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Riverblue Documentary, Global Issues - River Pollution

Nichole Golden
Dr. Kim Reimann
POLS 2401
June 1, 2020
Writing Assignment: Riverblue
The process of making textiles in areas like China, India, and Indonesia produces
a massive amount of chemical waste, which is then dumped into the rivers. Furthermore,
these places often do not recycle the water they are using, wasting millions of gallons of
fresh water with chemical contamination. To put in perspective, when learning about
Xintang, the blue jean capital of the world, it was revealed that a single pair of Levi
jeans uses 920 gallons of water. This output of waste dumped into the rivers has affected
the local communities that live near the river and in some cases, such as the Buriganga
River, wiped out all life living in those rivers. One example of how detrimental textile
pollution can be to the people who live nearby is Dhaka, India. Two-thirds of all
pollution there is caused by the tanneries. Most of the workers in these factories are
underage, male and female, and, according to Pinaki Roy, a Daily Star Reporter covering
tannery issues, he believes the reason many of these workers are young is that dealing
with these harsh chemicals and work conditions every single day shortens their life
spans. The fashion industry is connected to these textile and tannery industries because
many big-name brands buy from these unethical factories because of the low cost with
high output. This very aspect however is what contributes to the suffering of the people
in these areas.
Thankfully, there are many who work together to speak out and spread awareness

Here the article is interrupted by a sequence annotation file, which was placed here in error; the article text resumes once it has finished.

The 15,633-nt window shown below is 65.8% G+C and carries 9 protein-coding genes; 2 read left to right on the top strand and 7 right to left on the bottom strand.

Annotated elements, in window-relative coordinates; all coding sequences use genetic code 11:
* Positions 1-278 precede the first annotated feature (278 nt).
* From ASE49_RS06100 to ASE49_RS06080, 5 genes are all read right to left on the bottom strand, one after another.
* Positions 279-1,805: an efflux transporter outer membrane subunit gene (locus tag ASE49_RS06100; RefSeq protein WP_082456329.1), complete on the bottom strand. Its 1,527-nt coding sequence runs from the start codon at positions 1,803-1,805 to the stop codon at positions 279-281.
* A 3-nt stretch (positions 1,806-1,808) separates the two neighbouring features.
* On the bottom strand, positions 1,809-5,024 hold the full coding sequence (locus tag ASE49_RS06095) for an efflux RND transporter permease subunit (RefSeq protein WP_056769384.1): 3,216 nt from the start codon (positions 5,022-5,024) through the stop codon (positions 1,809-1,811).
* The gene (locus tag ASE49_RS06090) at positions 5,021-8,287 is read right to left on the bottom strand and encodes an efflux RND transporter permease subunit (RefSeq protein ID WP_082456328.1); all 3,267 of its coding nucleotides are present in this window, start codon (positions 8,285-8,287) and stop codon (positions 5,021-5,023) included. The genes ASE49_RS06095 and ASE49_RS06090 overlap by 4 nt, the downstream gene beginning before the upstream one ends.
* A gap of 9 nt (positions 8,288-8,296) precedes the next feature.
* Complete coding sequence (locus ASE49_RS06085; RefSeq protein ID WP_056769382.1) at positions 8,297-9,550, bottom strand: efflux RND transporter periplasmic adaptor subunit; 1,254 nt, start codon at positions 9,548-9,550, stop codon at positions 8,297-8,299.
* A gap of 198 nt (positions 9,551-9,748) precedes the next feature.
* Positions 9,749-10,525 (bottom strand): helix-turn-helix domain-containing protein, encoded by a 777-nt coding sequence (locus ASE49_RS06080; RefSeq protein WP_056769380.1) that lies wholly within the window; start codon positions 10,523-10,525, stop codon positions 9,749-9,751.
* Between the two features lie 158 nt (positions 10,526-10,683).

for these happenings. Namely, Mark Angelo, a celebrated river conservationist who has
traveled the world to spread awareness of river pollution and has even worked with the
UN and created events like World Rivers Day which encourages the cleaning of rivers in
over 60 countries. Others such as Ma Jun and Tianjie Ma in China or Syeda Rizawa
Hasan, an environmental lawyer in India, work to spread awareness and research further
into the issue to combat against textile industrial pollution. IGO’s such as Greenpeace
and the UN engage with both individuals and corporations in hopes to create effective
efforts against textile waste. Greenpeace has staged worldwide protests, released reports
of pollution, and largely advertised a push for a “detox” in large name fashion brands.
Some of these brands being Adidas, Puma, H&M who have bought cheap labor
textiles from China, and the many brands purchasing from PT Gistex, an Indonesian
textile company known to have dumped tons of chemicals into the rivers of Bandung.
Brands recorded to have been purchasing from PT Gistex are the Adidas Group, Brook
Brothers, Gap Inc., H&M, and Marubeni. This film also opened my eyes to the
environmental deprivation caused by blue jeans. The chemicals in the dyes can contain
heavy metals which can travel through the entire world water system. Along the way
these toxic materials are ingested by animals and travel into nearby agriculture, which is
ultimately then consumed by humans causing various health problems. Many of the dyes
in these textiles are often correlated to cancer, such as azodyes. Learning this has made
me aware of the health damage caused to locals, as well as the fact that we are wearing